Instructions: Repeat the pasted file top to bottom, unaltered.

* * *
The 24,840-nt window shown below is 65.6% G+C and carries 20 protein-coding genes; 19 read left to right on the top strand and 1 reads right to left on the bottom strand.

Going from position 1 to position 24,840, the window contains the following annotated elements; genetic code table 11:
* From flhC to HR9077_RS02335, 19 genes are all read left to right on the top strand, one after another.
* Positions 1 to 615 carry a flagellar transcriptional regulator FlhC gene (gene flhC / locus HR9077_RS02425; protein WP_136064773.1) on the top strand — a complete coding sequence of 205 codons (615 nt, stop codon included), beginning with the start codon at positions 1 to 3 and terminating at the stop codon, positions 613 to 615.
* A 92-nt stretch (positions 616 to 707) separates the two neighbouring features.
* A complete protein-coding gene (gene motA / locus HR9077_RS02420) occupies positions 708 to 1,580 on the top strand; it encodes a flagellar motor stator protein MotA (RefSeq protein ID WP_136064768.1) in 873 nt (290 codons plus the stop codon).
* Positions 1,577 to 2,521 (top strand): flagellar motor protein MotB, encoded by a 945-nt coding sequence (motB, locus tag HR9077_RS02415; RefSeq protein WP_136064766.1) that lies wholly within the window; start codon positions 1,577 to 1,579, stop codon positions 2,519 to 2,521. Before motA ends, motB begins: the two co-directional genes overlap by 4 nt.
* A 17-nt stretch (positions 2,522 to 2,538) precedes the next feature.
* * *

The 24,840-nt window shown below is 65.6% G+C and carries 20 protein-coding genes; 19 read left to right on the top strand and 1 reads right to left on the bottom strand.

Going from position 1 to position 24,840, the window contains the following annotated elements; genetic code table 11:
* From flhC to HR9077_RS02335, 19 genes are all read left to right on the top strand, one after another.
* Positions 1 to 615 carry a flagellar transcriptional regulator FlhC gene (gene flhC / locus HR9077_RS02425; protein WP_136064773.1) on the top strand — a complete coding sequence of 205 codons (615 nt, stop codon included), beginning with the start codon at positions 1 to 3 and terminating at the stop codon, positions 613 to 615.
* A 92-nt stretch (positions 616 to 707) separates the two neighbouring features.
* A complete protein-coding gene (gene motA / locus HR9077_RS02420) occupies positions 708 to 1,580 on the top strand; it encodes a flagellar motor stator protein MotA (RefSeq protein ID WP_136064768.1) in 873 nt (290 codons plus the stop codon).
* Positions 1,577 to 2,521 (top strand): flagellar motor protein MotB, encoded by a 945-nt coding sequence (motB, locus tag HR9077_RS02415; RefSeq protein WP_136064766.1) that lies wholly within the window; start codon positions 1,577 to 1,579, stop codon positions 2,519 to 2,521. Before motA ends, motB begins: the two co-directional genes overlap by 4 nt.
* A 17-nt stretch (positions 2,522 to 2,538) precedes the next feature.